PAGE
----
Fisheries have been an activity of vital importance for the communities of the island and coastal regions of Greece for thousands of years. Archeozoological studies have shown that the species of fish caught by the Aegean fishermen 10,000 years ago, are largely the same as the species targeted by small-scale coastal fisheries today.
However, over the past couple of decades, marine resources have become over-exploited, often with the use of destructive practices. If drastic measures are not taken, the fishing industry will face the risk of collapse, with major socio-economic and ecological consequences for the island and coastal communities.
The main reasons for the drastic decrease in fish stocks are overfishing, habitat destruction, increasingly regular use of destructive and illegal fisheries practices, invasive and introduced species, pollution and climate change. The Mediterranean Sea is one of the most overfished bodies of water in the world. According to the European Environment Agency, over 65% of the fish stocks in the area are beyond safe biological limits.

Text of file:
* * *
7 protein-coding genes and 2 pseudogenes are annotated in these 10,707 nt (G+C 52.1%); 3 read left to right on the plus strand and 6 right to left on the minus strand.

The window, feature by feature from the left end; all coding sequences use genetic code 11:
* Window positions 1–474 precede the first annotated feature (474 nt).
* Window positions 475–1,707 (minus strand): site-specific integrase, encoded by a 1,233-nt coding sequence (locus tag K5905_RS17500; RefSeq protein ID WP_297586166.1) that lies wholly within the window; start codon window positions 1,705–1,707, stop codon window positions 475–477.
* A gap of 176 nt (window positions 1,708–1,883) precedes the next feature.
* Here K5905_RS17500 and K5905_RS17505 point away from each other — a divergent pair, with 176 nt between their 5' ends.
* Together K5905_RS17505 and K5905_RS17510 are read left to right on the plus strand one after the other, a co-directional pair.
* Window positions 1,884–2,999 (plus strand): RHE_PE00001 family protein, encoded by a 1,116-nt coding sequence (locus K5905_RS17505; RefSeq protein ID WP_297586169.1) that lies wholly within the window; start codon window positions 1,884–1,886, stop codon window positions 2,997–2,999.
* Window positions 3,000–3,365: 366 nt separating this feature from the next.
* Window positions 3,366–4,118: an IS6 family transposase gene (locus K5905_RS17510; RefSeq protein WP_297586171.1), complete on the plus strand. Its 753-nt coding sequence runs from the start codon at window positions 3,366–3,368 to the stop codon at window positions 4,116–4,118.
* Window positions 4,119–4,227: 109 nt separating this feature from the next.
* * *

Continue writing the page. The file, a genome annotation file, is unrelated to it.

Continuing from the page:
The landings in the Mediterranean have declined by 30% in the last 10 years. Even though stock and landing assessments regarding the Greek seas are limited, Archipelagos research in the eastern Aegean Sea indicated up to 50% decline in landings of small scale fisheries between 2009 and 2011.
As a result of decades of unsustainable national and EU fisheries policies, fishermen are now using larger, faster boats, employing greatly improved methods for finding and catching various species, using longer ranged gear and traveling over larger distances. Despite all this increased effort, fisheries landings keep getting smaller.